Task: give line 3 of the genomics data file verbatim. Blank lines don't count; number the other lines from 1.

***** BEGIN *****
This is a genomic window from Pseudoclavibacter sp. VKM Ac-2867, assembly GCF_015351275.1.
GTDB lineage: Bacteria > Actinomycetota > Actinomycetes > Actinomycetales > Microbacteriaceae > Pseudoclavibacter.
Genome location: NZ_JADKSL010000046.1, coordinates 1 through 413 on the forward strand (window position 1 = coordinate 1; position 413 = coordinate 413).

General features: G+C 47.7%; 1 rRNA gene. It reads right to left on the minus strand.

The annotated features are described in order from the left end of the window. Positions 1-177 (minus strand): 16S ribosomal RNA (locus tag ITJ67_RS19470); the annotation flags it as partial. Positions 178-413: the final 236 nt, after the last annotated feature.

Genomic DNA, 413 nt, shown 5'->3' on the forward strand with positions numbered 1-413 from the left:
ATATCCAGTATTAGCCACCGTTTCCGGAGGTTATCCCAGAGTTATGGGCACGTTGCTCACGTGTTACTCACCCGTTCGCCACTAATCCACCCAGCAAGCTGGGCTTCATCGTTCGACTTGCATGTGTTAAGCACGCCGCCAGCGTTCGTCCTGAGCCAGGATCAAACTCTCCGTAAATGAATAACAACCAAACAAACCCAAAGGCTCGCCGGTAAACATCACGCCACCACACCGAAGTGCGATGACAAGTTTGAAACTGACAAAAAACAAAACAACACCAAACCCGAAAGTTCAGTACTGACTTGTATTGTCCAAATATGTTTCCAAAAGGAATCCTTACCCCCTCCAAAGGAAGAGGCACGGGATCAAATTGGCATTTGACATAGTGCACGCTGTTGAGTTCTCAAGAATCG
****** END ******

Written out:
Genome location: NZ_JADKSL010000046.1, coordinates 1 through 413 on the forward strand (window position 1 = coordinate 1; position 413 = coordinate 413).